Category Archives: Landscape Architecture
Our efforts yielded two big lessons. The first is that every improvement is a trade-off. Protecting bus lanes with concrete barriers, for example, would keep cars out, but it would also keep limited-stop buses from passing local ones. Our street incorporates a possible set of compromises. The second is that even simple tweaks imply a far-reaching organizational overhaul.
Many of these proposals are radical only in New York. Other cities — even big chaotic ones, like Barcelona and Paris — update their streets without losing their identities or going broke. When it comes to quality of life in the public realm, New York’s attitude should be competitive, not fatalistic.
It’s easy to forget that the street is the ultimate public open space, a space with the capacity to better serve many other functions if we can only agree to deprioritize the personal automobile. The proposals I enjoyed the most, and that I think have the biggest capacity for change in the shortest amount of time, are the continued reduction in automobile capacity by converting streets to plazas, and the dedication of micro-mobility spaces on every street.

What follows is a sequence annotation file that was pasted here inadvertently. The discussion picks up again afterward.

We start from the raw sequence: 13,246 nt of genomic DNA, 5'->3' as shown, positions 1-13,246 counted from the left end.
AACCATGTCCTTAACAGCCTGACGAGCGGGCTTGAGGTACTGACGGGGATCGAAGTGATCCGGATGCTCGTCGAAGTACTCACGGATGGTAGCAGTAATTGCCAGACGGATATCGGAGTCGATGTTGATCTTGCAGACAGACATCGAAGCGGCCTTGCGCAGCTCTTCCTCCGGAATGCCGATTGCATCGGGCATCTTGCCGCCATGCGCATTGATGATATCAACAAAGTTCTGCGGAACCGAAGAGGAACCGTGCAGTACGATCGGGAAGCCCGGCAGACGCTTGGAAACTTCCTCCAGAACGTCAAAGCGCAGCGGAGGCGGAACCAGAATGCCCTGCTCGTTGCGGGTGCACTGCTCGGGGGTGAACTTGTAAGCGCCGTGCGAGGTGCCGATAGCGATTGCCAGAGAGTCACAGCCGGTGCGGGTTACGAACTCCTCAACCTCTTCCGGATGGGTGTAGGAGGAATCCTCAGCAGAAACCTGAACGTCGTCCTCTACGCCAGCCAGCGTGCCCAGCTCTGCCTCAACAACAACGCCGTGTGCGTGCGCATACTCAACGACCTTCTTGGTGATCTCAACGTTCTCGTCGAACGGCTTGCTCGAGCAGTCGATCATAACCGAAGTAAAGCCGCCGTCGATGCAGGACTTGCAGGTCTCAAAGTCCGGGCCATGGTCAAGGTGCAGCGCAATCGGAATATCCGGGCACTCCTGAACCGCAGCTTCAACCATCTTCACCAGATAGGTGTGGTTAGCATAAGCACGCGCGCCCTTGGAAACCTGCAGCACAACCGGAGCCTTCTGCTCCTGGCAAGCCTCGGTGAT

Rebecca Tuhus-Dubrow, for Next City:
We know that cities can be hectic, stressful places. We also know that green space can have a calming effect on people. But Olszewska is seeking to take our knowledge a step further — to enable designers and planners to maximize the serenity of urban green refuges.
The most contemplative landscapes are not necessarily the ones that people would claim to enjoy the most. More stimulating landscapes — brightly colored flowers, numerous eye-catching elements — may be more immediately attractive. “If you imagine the French baroque gardens, they are very geometrical, very organized,” said Olszewska. But this kind of environment, however beautiful, may be less relaxing to spend time in.